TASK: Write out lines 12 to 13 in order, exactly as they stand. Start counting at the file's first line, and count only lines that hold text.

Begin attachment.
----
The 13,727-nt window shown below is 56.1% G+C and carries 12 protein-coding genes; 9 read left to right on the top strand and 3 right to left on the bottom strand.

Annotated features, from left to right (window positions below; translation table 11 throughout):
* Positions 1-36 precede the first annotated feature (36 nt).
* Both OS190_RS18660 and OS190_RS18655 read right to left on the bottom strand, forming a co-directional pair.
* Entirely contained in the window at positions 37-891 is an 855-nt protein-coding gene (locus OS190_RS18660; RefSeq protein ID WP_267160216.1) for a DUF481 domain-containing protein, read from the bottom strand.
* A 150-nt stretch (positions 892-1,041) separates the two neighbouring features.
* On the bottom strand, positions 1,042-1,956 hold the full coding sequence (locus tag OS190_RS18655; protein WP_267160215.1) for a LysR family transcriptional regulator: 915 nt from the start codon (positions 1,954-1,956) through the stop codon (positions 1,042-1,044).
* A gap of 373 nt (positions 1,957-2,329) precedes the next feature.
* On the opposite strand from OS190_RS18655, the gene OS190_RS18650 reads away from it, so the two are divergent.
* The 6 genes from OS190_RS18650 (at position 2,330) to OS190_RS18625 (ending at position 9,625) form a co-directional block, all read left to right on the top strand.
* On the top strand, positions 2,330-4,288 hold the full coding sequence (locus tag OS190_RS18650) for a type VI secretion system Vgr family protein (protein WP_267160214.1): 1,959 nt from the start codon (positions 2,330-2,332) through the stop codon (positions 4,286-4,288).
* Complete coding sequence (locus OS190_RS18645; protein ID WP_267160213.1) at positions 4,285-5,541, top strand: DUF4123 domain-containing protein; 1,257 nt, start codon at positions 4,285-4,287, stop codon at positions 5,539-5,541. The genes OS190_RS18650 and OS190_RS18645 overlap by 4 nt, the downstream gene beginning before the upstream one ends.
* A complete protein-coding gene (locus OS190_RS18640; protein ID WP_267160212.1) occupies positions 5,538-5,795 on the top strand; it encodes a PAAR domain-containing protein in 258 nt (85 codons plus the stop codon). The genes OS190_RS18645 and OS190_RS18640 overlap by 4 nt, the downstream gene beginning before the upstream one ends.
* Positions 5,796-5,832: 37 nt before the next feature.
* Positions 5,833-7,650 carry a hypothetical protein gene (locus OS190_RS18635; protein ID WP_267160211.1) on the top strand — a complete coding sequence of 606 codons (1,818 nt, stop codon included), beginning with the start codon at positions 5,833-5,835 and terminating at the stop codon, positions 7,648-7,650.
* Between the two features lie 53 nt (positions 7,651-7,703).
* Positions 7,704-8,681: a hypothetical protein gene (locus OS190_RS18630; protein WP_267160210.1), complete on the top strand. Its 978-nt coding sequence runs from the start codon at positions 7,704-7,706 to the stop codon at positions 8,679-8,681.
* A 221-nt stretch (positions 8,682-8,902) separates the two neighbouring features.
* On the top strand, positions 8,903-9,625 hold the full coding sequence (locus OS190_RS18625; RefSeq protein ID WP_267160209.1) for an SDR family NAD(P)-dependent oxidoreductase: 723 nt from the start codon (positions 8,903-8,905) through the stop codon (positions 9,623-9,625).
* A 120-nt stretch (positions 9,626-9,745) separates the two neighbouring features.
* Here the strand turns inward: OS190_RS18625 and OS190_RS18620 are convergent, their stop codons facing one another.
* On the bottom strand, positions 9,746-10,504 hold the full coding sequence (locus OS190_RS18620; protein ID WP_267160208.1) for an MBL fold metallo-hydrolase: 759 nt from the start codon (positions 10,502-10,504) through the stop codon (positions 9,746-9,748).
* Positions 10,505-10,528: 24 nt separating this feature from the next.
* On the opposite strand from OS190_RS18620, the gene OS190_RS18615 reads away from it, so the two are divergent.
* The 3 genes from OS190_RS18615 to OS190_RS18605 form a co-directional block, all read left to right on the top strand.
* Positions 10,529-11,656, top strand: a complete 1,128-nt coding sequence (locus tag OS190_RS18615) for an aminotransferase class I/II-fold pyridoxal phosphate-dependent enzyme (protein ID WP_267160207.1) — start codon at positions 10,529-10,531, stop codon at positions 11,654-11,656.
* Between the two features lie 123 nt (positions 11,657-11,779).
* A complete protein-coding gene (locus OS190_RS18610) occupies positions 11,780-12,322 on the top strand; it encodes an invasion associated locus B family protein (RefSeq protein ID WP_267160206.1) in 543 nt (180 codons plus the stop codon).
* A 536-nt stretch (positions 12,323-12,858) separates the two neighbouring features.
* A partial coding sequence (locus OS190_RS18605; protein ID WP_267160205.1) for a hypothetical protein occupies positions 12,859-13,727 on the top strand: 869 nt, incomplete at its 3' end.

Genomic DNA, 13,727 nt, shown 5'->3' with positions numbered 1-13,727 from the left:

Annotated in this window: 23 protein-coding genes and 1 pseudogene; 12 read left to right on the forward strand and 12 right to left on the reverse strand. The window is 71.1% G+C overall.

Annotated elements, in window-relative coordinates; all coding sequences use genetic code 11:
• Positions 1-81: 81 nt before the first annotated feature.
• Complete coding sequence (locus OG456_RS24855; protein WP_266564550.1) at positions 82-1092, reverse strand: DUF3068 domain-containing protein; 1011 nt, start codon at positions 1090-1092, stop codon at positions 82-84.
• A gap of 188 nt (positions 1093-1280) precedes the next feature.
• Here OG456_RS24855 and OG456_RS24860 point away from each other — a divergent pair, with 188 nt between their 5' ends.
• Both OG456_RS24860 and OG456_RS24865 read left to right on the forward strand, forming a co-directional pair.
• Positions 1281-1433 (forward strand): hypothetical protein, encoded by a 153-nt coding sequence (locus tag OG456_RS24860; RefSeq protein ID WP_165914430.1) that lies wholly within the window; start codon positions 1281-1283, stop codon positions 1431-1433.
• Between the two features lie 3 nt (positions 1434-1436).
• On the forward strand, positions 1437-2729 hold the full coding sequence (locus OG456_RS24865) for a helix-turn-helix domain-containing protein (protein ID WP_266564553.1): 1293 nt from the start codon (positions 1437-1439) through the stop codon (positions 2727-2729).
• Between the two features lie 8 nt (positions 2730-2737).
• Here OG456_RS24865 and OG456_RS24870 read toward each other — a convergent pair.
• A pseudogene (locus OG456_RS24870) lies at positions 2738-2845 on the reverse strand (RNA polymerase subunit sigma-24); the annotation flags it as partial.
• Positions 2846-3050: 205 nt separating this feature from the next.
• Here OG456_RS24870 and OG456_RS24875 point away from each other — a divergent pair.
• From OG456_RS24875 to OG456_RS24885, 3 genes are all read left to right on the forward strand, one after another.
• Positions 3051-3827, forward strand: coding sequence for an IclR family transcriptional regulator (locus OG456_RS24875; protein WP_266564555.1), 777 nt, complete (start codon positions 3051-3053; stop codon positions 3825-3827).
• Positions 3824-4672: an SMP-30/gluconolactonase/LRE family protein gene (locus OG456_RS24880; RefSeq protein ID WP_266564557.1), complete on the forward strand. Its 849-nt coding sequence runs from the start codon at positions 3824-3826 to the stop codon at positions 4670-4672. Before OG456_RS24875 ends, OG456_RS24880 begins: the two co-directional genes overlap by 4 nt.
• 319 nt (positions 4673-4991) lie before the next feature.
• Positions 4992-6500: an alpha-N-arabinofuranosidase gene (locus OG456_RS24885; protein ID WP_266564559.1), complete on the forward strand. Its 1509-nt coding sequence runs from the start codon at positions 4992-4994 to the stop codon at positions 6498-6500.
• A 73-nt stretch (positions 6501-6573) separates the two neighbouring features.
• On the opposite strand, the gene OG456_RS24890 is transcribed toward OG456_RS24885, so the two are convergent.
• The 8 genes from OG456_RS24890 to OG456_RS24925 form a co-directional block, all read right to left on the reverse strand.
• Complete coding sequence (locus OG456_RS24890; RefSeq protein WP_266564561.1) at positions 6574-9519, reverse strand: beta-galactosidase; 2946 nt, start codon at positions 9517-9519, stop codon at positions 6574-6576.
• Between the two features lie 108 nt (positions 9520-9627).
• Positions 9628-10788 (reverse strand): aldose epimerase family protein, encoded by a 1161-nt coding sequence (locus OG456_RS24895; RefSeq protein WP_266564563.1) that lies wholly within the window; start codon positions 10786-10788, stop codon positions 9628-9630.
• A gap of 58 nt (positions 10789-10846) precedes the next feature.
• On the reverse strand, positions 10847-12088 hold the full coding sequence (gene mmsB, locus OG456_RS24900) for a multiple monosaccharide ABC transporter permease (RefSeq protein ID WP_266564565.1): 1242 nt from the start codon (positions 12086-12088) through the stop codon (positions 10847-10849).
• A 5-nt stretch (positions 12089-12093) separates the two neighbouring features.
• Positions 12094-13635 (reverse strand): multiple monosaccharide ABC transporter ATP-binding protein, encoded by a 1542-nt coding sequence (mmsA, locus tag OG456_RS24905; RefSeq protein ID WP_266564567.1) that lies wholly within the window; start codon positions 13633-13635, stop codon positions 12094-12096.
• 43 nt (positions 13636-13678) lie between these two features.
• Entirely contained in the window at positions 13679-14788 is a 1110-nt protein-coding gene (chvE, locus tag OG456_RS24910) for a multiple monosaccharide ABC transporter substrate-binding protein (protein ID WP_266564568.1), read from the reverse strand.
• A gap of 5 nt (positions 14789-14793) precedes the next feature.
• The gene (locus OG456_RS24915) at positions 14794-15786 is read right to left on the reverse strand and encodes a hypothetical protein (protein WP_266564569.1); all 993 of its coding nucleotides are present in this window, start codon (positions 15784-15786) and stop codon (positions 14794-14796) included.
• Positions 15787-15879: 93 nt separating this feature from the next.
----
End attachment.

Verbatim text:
* Complete coding sequence (locus OS190_RS18645; protein ID WP_267160213.1) at positions 4,285-5,541, top strand: DUF4123 domain-containing protein; 1,257 nt, start codon at positions 4,285-4,287, stop codon at positions 5,539-5,541. The genes OS190_RS18650 and OS190_RS18645 overlap by 4 nt, the downstream gene beginning before the upstream one ends.
* A complete protein-coding gene (locus OS190_RS18640; protein ID WP_267160212.1) occupies positions 5,538-5,795 on the top strand; it encodes a PAAR domain-containing protein in 258 nt (85 codons plus the stop codon). The genes OS190_RS18645 and OS190_RS18640 overlap by 4 nt, the downstream gene beginning before the upstream one ends.